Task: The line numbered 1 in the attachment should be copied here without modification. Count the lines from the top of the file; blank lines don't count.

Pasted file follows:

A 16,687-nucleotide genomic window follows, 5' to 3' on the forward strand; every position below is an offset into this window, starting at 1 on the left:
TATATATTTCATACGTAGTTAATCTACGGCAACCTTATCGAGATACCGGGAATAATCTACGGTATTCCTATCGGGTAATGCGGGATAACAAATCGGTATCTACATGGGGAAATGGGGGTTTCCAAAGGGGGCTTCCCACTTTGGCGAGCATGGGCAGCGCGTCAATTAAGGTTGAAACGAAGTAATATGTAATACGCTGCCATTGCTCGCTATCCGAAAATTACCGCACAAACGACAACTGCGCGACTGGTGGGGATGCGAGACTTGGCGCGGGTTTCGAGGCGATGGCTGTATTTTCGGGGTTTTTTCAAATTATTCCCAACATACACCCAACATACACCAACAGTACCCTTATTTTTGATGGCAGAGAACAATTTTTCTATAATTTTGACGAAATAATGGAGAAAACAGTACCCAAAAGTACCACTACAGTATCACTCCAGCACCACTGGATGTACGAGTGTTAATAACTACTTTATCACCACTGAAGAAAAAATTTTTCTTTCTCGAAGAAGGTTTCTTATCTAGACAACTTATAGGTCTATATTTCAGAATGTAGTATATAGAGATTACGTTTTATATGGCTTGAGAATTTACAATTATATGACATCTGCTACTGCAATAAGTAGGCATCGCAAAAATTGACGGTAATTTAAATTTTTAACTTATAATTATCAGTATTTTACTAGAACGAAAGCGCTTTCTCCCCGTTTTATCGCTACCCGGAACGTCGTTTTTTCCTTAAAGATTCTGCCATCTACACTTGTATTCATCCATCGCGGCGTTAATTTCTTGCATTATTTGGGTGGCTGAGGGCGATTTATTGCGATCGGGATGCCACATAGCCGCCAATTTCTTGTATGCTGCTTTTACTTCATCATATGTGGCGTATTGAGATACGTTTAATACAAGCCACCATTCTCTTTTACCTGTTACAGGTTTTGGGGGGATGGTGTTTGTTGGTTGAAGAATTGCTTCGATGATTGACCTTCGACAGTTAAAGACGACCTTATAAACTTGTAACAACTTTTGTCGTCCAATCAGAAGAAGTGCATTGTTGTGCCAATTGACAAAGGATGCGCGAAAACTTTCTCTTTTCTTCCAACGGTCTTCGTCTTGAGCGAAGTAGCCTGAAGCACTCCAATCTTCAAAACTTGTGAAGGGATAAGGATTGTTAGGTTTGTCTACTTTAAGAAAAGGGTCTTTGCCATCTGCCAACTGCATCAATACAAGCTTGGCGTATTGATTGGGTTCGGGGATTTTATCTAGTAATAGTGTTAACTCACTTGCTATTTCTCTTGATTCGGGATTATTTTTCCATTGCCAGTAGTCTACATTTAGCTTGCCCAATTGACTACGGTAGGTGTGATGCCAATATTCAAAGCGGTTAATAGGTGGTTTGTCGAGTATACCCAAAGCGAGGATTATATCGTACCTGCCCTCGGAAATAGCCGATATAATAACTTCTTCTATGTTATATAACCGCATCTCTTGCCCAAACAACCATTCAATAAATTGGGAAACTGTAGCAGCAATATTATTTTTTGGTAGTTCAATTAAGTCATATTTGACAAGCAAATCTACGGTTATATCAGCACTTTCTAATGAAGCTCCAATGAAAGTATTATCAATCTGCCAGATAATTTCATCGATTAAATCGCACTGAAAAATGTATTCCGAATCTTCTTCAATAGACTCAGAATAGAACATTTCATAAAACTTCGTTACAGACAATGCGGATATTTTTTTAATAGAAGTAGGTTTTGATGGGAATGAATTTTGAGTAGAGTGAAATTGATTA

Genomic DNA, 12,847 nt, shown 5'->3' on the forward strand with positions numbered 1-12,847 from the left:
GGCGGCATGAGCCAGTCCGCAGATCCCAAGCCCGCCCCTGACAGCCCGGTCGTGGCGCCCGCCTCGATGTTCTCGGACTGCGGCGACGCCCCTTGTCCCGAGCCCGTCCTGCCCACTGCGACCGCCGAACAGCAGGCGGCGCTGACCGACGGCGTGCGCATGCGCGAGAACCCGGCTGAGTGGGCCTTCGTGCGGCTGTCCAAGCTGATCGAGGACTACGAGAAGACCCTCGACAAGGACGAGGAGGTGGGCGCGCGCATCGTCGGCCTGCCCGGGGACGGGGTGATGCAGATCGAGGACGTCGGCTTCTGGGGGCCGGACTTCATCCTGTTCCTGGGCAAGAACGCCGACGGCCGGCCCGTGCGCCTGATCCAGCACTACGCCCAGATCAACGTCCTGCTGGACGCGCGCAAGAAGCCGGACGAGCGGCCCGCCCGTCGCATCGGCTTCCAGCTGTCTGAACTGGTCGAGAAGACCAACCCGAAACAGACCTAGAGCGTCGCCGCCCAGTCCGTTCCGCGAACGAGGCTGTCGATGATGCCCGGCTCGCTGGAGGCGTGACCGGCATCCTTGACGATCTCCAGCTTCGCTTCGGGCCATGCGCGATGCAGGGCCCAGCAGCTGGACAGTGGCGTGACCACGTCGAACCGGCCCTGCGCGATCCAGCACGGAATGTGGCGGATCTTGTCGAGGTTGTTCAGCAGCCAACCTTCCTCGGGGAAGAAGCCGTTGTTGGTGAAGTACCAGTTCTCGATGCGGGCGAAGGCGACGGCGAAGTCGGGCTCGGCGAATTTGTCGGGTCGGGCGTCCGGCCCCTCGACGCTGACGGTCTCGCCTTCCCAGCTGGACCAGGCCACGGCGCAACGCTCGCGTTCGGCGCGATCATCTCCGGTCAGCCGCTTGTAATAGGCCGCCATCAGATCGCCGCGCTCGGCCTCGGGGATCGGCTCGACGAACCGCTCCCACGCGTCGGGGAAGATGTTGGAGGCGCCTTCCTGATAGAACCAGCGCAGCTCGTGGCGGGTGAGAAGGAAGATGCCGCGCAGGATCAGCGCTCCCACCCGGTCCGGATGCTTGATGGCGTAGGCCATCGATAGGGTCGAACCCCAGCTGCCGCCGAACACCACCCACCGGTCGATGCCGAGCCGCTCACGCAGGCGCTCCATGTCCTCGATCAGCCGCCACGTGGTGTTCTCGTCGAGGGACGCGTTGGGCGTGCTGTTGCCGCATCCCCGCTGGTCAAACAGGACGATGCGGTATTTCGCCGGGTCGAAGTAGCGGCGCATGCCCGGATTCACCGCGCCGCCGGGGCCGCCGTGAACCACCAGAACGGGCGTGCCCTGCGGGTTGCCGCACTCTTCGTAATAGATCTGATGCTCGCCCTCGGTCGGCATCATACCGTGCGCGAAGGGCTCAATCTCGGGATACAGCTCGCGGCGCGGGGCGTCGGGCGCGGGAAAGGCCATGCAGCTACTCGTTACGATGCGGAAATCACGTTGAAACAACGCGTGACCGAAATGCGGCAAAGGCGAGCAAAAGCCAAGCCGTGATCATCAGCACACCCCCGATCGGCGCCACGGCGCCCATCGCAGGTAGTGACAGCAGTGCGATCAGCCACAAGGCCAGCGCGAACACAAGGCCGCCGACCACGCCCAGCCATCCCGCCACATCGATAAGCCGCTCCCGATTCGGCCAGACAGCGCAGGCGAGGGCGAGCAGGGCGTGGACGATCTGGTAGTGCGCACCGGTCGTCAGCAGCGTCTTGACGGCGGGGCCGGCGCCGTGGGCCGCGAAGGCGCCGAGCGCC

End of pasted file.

A 16,687-nucleotide genomic window follows, 5' to 3' on the forward strand; every position below is an offset into this window, starting at 1 on the left: